The invention of pottery, thousands of years before agriculture, helped humanity conquer the world. Residues from prehistoric cooking pots have helped us identify what was being cooked, dealing a further blow to the credibility of the “Paleolithic diet”.
Today Takarkori and Uan Afuda are part of the Libyan Sahara desert, among the most barren places on Earth. Ten thousand years ago, however, the region around them was a fertile grassland. Rock shelters made excellent homes for those who hunted and gathered the abundant food resources nearby.
Shards of pottery dated to 8200-6400 BCE from these sites have been found to preserve traces of the plants that were collected there, giving us an idea of what our ancestors at the time ate. Curiously, previously identified ceramic pots of similar age showed traces of animal residue, but nothing from plants
The 56 remnants with detectable plant residues suggest the pots were used more to process fruits, grains, and seeds, rather than leafy plants. Animal products were also found, but were less common. Combined with the discovery that inhabitants of Europe were making porridge from oats 32,000 years ago to show, the discovery demonstrates processed grains have been a big part of our diet for a very long time.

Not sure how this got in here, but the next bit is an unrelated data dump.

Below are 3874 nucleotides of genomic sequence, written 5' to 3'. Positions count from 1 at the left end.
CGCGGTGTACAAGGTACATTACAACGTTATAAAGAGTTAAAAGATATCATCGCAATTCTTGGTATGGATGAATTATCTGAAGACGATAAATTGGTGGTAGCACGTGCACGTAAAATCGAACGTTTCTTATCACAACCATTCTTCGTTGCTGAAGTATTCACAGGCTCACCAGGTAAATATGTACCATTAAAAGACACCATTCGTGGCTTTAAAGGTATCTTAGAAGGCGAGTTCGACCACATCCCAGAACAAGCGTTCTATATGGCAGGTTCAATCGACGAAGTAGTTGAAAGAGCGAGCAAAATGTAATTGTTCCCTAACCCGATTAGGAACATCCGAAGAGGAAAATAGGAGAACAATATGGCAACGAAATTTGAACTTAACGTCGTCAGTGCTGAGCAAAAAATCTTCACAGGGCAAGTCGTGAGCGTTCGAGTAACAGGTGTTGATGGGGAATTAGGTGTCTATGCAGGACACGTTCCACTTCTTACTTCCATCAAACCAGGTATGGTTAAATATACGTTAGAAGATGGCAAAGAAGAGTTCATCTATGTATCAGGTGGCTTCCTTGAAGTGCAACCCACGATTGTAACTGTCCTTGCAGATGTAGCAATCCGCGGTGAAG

Aquatic plants were also popular. Hard as it is to believe today, the hills of what is now the border region between Libya, Niger, and Algeria were then filled with lakes and rivers. It appears that cattails from these wetlands were a favored meal.
Some of what Dunne found is puzzling. Many of the pots show traces of lauric and myristic acids, which are rare in most plants. Both are abundant in palm kernel oil, the paper notes. However, the authors add: “The date palm was not thought to have been present in the Sahara at that time, its natural range in prehistory being restricted to Southwest Asia.”
Ceramic art is much more ancient, but pottery for practical purposes appears to have been invented twice, 16,000 years ago in East Asia and 4,000 years after that in North Africa. Other populations subsequently copied the very useful technology. Although the first potters were almost certainly semi-sedentary, agriculture was not adopted in the region until the Sahara began to dry up many years later.
Dunne and her co-authors point out that the increased cooking opportunities ceramics made available would have allowed the production of foods soft enough for infants to eat. This allowed children to be weaned earlier, reduced the gap between births and helped trigger the human population explosion.